Reduce our water footprint while supporting a vibrant, diverse, abundant campus ecosystem and creating a culture of water awareness and action.
In 2017, Pomona College published SAVE, an ambitious guide for creating and managing a sustainable campus community. The plan outlines measurable strategies that lead the College to achieve ambitious sustainability goals and reach carbon neutrality by 2030. Selected water-related goals are described below, and the full report can be found here.
- 40% reduction in normalized water use*
- Real-time water usage data and analytics are available to the campus community and world
- 50% of landscaping features drought-tolerant native plantings
- 100% of major buildings or systems are metered for real-time water use
- 50% of outdoor space is permeable
*Goals are based on a 2014 baseline
Aerators have been added to faucets throughout campus to ensure efficiency. Low-flow showerheads have been installed in all residential halls. Dual-flush toilets have been installed in virtually all bathrooms on campus. Most washing machines on campus (including Housekeeping's) are water-efficient front-loading machine.
Currently, 44% of Pomona's buildings are metered for real-time water usage. Since 2017, Pomona has been working on pushing the data from these meters to our cloud platform where they will be easily accessible to community at large. This project is due to be completed by 2020.
Pomona College's investment in dorm water meters has enabled students to participate in Campus Conservation National WaterWise competition. In 2014, Pomona College ranked in the top five nationally for conserving over 65,000 gallons of water over a two-week period.
- Turf Removal – Since the Summer of 2015, Grounds Staff have removed approximately 300,000 SF of turf throughout the Pomona College campus. Resulting in significant reductions in landscape irrigation.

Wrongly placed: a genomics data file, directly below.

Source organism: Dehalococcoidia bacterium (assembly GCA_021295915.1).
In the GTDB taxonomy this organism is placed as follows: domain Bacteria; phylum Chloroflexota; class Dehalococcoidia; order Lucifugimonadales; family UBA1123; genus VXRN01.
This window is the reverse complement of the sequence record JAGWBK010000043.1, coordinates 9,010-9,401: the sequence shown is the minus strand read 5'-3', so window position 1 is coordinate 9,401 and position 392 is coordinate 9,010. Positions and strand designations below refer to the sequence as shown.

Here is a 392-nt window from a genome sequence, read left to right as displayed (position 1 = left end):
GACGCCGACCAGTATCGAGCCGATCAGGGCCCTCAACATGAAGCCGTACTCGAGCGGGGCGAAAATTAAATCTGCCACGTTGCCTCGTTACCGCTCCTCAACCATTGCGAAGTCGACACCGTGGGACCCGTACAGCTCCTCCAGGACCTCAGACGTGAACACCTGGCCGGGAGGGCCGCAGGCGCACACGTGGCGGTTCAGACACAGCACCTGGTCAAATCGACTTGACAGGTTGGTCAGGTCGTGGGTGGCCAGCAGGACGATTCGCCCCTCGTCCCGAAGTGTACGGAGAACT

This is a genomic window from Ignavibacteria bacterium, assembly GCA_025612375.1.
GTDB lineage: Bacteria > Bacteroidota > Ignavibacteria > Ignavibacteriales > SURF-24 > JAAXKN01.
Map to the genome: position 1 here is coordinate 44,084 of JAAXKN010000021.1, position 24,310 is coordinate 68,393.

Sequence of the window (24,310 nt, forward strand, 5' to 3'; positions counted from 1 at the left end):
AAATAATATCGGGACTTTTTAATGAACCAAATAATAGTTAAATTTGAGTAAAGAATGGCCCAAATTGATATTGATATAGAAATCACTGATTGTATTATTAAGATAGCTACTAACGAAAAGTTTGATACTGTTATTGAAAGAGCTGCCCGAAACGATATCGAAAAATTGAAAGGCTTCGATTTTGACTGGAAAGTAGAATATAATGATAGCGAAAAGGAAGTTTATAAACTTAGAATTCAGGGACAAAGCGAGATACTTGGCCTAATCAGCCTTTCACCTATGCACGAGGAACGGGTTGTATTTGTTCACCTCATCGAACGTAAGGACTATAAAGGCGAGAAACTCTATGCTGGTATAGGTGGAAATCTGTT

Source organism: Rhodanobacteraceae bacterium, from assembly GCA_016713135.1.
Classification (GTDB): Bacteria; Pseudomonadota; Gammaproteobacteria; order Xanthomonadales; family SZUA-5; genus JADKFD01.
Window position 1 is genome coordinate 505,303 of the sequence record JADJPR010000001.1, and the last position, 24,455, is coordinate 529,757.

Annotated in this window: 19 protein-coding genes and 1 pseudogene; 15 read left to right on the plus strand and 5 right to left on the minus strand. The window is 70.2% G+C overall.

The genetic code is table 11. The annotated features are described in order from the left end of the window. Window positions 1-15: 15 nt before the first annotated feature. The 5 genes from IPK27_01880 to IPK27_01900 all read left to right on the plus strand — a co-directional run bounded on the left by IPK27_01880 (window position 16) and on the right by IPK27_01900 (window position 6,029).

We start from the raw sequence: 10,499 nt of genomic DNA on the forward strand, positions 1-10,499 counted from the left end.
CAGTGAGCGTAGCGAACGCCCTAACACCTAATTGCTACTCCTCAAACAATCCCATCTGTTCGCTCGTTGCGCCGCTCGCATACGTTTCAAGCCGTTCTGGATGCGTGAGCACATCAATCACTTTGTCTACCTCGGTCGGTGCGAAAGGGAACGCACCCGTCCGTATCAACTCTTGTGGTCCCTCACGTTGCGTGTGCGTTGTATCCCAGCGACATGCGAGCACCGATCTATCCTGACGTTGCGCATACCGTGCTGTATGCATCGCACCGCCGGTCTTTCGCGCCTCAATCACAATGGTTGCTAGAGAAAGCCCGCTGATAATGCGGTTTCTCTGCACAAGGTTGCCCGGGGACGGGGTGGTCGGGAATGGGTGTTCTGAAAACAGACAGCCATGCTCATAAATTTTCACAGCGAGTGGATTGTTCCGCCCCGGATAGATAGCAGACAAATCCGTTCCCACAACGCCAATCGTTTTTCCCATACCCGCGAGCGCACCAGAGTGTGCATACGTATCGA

- Storm Water Management and Redirection - Studio Art Hall installed a sustainable storm water management system that includes pre-treatment hydrodynamic separators, a dry well and gravel infiltration trench. Bio-swales are placed throughout the campus to capture the water. Storm water redirection avoids the sewer system and is instead reincorporated into the natural aquifer. Water run-off has been reduced by changing to impermeable surfaces.
- Appropriate Landscaping and Planting - Grounds strategically designs landscaping on campus to place plants that need more water in naturally wetter areas of campus and plants that need less water in drier areas. The landscaping is a beautiful collection comprised mainly of drought-resistant plants, reduced water-using grass blends for turf, and mesa oak trees.
- Enhanced Landscape Irrigation System - Controls monitor the irrigation systems based on predictions of humidity and precipitation to further enhance reductions to landscape irrigation. Increased efficiency rate of 80% over the use of spray and other sprinkler types. Grounds staff replaced 5,148 SF of spray irrigation with drip irrigation. The College has significantly reduced the watering schedule for campus landscaping, down to a base for two times per week during the evening.